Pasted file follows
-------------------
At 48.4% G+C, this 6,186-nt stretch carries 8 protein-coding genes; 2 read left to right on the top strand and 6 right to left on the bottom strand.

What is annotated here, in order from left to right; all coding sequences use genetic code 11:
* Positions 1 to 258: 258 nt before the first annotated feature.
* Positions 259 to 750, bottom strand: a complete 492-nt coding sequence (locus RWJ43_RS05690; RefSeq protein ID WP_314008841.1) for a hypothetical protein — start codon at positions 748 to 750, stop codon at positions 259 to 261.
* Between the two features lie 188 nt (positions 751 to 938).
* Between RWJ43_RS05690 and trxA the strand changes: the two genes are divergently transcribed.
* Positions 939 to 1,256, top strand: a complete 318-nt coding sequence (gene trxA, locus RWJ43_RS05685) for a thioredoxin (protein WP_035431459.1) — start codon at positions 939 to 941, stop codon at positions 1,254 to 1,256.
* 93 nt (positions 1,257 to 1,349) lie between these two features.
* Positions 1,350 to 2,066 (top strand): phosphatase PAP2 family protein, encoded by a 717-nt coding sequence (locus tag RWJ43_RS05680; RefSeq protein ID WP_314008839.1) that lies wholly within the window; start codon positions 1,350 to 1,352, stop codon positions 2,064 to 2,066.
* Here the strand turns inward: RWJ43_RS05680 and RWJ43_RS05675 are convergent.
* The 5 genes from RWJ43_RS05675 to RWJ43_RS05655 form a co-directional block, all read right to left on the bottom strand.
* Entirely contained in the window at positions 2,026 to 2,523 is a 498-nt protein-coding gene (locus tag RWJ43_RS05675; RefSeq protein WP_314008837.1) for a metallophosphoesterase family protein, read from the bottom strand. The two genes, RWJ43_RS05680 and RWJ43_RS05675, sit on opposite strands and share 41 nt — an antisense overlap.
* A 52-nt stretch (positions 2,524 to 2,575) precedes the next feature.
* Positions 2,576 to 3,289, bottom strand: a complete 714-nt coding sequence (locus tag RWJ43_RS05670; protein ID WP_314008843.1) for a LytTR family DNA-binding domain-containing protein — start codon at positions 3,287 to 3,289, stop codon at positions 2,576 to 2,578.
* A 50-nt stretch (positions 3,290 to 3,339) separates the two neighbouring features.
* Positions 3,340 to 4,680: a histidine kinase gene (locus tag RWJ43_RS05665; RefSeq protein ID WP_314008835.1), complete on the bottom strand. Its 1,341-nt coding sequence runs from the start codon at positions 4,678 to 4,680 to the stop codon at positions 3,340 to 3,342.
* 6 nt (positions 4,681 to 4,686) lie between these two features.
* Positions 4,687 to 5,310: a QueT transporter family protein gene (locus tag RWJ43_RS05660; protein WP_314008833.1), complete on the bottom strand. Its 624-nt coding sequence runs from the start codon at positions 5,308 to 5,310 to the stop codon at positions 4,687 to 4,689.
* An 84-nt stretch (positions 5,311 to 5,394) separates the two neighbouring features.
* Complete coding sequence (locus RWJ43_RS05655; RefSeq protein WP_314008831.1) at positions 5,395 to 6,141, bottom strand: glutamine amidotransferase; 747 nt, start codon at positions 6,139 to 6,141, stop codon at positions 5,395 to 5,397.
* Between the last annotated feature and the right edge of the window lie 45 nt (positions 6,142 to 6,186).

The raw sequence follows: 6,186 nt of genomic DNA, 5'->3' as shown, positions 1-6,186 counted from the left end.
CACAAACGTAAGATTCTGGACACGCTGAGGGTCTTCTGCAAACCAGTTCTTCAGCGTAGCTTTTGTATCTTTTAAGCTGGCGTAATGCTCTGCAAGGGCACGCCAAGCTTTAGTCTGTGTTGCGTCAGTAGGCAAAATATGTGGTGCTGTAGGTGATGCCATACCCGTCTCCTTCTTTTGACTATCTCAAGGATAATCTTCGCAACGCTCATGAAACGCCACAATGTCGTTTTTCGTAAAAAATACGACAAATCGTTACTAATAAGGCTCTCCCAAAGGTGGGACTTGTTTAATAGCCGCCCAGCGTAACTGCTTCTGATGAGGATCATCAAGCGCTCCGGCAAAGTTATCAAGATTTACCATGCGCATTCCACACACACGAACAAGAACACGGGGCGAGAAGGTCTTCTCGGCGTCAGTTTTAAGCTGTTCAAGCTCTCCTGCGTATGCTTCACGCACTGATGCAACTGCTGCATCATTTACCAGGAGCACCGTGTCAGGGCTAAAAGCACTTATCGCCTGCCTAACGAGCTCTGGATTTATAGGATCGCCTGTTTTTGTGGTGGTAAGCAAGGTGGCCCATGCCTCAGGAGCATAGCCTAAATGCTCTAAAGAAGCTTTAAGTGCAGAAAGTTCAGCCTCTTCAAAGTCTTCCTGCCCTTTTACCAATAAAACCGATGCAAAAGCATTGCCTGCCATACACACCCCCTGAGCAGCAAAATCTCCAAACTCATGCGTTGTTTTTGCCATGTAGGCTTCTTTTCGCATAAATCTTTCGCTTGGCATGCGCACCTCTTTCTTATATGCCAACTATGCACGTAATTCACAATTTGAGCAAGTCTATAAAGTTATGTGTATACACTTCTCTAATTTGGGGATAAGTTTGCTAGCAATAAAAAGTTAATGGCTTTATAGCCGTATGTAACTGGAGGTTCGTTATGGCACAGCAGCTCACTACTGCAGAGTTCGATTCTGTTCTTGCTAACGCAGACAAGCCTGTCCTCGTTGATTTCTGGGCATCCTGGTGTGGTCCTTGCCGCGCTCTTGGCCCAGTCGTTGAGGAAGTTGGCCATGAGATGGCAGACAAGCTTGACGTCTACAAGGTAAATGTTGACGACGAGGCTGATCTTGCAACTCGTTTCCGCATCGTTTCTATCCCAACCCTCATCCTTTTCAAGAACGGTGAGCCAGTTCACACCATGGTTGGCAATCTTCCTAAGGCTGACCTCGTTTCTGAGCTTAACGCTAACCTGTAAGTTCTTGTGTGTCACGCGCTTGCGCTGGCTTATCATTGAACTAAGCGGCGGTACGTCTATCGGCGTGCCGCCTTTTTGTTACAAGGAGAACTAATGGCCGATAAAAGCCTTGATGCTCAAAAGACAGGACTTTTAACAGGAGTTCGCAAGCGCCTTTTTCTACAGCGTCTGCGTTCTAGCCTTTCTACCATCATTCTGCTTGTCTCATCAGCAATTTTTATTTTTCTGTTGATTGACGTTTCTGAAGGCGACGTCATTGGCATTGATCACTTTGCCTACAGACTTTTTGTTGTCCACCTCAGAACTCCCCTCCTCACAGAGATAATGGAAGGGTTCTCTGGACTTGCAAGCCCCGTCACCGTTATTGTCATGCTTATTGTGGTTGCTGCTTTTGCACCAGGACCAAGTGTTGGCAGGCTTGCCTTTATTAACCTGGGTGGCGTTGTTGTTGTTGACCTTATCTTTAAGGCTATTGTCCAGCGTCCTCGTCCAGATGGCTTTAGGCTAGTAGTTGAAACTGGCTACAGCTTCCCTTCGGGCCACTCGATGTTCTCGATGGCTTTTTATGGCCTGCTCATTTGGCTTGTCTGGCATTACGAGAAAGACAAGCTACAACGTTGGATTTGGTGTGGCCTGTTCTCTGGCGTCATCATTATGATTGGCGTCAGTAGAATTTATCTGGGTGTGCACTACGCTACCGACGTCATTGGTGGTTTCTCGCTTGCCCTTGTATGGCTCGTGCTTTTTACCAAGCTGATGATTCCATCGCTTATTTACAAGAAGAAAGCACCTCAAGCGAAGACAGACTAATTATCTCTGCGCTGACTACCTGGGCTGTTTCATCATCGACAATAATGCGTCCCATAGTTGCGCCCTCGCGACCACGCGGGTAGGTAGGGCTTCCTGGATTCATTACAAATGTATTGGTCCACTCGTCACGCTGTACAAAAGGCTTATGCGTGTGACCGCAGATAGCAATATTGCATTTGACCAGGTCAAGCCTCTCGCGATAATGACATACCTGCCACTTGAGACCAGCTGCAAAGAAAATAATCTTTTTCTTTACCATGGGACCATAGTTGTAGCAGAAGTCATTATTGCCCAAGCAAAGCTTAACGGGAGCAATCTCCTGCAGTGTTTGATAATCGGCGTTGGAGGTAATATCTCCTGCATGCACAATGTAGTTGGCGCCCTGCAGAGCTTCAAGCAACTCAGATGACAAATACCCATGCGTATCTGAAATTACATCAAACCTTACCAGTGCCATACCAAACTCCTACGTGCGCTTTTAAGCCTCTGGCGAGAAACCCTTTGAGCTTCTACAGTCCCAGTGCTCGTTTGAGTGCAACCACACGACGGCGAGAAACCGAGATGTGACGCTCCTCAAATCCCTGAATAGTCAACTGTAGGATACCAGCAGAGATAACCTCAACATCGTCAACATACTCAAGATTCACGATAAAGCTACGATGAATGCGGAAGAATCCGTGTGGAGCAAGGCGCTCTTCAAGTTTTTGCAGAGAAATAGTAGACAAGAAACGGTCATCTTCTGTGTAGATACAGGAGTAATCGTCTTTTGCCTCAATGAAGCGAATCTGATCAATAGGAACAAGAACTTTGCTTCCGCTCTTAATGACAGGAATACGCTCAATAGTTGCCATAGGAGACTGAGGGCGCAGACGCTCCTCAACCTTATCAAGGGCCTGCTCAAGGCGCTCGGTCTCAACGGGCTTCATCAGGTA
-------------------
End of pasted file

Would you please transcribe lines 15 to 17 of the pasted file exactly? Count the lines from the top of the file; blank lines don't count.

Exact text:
* A 50-nt stretch (positions 3,290 to 3,339) separates the two neighbouring features.
* Positions 3,340 to 4,680: a histidine kinase gene (locus tag RWJ43_RS05665; RefSeq protein ID WP_314008835.1), complete on the bottom strand. Its 1,341-nt coding sequence runs from the start codon at positions 4,678 to 4,680 to the stop codon at positions 3,340 to 3,342.
* 6 nt (positions 4,681 to 4,686) lie between these two features.